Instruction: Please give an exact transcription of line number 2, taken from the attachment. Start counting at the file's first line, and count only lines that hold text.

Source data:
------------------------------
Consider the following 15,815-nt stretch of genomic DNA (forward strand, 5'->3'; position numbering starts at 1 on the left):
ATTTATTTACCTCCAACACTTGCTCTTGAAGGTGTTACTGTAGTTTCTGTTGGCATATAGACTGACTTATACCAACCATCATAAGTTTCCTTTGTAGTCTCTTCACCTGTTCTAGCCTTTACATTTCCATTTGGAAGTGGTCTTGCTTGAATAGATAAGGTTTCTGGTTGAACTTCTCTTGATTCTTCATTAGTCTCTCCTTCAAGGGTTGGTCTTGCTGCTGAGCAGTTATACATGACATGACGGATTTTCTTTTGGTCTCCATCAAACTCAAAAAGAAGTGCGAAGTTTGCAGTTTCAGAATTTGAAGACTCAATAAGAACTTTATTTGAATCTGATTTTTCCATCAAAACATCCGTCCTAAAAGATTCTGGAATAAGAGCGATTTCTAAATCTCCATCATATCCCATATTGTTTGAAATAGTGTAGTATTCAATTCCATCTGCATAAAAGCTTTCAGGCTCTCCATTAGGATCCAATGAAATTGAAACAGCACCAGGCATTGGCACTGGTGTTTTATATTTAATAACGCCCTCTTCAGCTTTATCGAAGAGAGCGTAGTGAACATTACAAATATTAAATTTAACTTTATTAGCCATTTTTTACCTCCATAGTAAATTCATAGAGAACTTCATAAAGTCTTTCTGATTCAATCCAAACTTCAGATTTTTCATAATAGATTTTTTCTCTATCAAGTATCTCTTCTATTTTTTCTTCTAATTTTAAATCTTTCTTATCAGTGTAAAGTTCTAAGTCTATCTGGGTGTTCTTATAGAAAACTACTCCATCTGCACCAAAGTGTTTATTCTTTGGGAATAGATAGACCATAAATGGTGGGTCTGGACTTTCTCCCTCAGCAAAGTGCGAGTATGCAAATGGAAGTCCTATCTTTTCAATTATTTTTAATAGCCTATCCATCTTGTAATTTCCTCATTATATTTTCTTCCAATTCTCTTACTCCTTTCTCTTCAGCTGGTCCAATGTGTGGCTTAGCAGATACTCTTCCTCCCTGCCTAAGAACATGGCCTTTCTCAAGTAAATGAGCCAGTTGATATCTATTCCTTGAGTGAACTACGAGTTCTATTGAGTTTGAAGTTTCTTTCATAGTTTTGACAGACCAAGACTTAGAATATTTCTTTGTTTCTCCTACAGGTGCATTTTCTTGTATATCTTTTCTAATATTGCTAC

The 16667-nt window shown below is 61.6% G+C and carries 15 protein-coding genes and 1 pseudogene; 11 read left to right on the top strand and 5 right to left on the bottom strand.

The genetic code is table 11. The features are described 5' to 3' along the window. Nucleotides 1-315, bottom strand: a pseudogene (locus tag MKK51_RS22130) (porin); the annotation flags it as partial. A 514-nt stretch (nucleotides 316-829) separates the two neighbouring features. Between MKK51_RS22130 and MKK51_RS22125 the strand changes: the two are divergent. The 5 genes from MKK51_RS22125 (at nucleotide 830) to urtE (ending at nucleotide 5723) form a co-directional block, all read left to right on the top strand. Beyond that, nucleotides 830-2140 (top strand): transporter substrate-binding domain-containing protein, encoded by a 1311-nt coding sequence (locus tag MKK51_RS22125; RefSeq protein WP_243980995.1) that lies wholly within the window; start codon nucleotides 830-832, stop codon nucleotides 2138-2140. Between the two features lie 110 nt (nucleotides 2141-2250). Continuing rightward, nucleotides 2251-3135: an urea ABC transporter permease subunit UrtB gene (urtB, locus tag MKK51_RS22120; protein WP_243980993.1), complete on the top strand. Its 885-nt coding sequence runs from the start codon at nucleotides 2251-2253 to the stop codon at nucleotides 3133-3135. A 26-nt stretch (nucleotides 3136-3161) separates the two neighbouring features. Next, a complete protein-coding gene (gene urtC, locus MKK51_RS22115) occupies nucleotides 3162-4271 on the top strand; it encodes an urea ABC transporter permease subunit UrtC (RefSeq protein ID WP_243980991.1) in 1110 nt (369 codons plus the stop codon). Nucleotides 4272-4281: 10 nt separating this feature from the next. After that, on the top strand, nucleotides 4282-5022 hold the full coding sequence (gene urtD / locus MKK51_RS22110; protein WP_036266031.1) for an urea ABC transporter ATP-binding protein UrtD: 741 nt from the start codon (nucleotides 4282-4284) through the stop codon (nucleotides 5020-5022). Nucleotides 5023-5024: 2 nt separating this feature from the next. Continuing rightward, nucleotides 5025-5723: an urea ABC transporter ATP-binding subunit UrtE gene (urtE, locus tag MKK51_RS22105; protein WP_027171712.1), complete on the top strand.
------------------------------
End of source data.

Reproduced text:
ATTTATTTACCTCCAACACTTGCTCTTGAAGGTGTTACTGTAGTTTCTGTTGGCATATAGACTGACTTATACCAACCATCATAAGTTTCCTTTGTAGTCTCTTCACCTGTTCTAGCCTTTACATTTCCATTTGGAAGTGGTCTTGCTTGAATAGATAAGGTTTCTGGTTGAACTTCTCTTGATTCTTCATTAGTCTCTCCTTCAAGGGTTGGTCTTGCTGCTGAGCAGTTATACATGACATGACGGATTTTCTTTTGGTCTCCATCAAACTCAAAAAGAAGTGCGAAGTTTGCAGTTTCAGAATTTGAAGACTCAATAAGAACTTTATTTGAATCTGATTTTTCCATCAAAACATCCGTCCTAAAAGATTCTGGAATAAGAGCGATTTCTAAATCTCCATCATATCCCATATTGTTTGAAATAGTGTAGTATTCAATTCCATCTGCATAAAAGCTTTCAGGCTCTCCATTAGGATCCAATGAAATTGAAACAGCACCAGGCATTGGCACTGGTGTTTTATATTTAATAACGCCCTCTTCAGCTTTATCGAAGAGAGCGTAGTGAACATTACAAATATTAAATTTAACTTTATTAGCCATTTTTTACCTCCATAGTAAATTCATAGAGAACTTCATAAAGTCTTTCTGATTCAATCCAAACTTCAGATTTTTCATAATAGATTTTTTCTCTATCAAGTATCTCTTCTATTTTTTCTTCTAATTTTAAATCTTTCTTATCAGTGTAAAGTTCTAAGTCTATCTGGGTGTTCTTATAGAAAACTACTCCATCTGCACCAAAGTGTTTATTCTTTGGGAATAGATAGACCATAAATGGTGGGTCTGGACTTTCTCCCTCAGCAAAGTGCGAGTATGCAAATGGAAGTCCTATCTTTTCAATTATTTTTAATAGCCTATCCATCTTGTAATTTCCTCATTATATTTTCTTCCAATTCTCTTACTCCTTTCTCTTCAGCTGGTCCAATGTGTGGCTTAGCAGATACTCTTCCTCCCTGCCTAAGAACATGGCCTTTCTCAAGTAAATGAGCCAGTTGATATCTATTCCTTGAGTGAACTACGAGTTCTATTGAGTTTGAAGTTTCTTTCATAGTTTTGACAGACCAAGACTTAGAATATTTCTTTGTTTCTCCTACAGGTGCATTTTCTTGTATATCTTTTCTAATATTGCTAC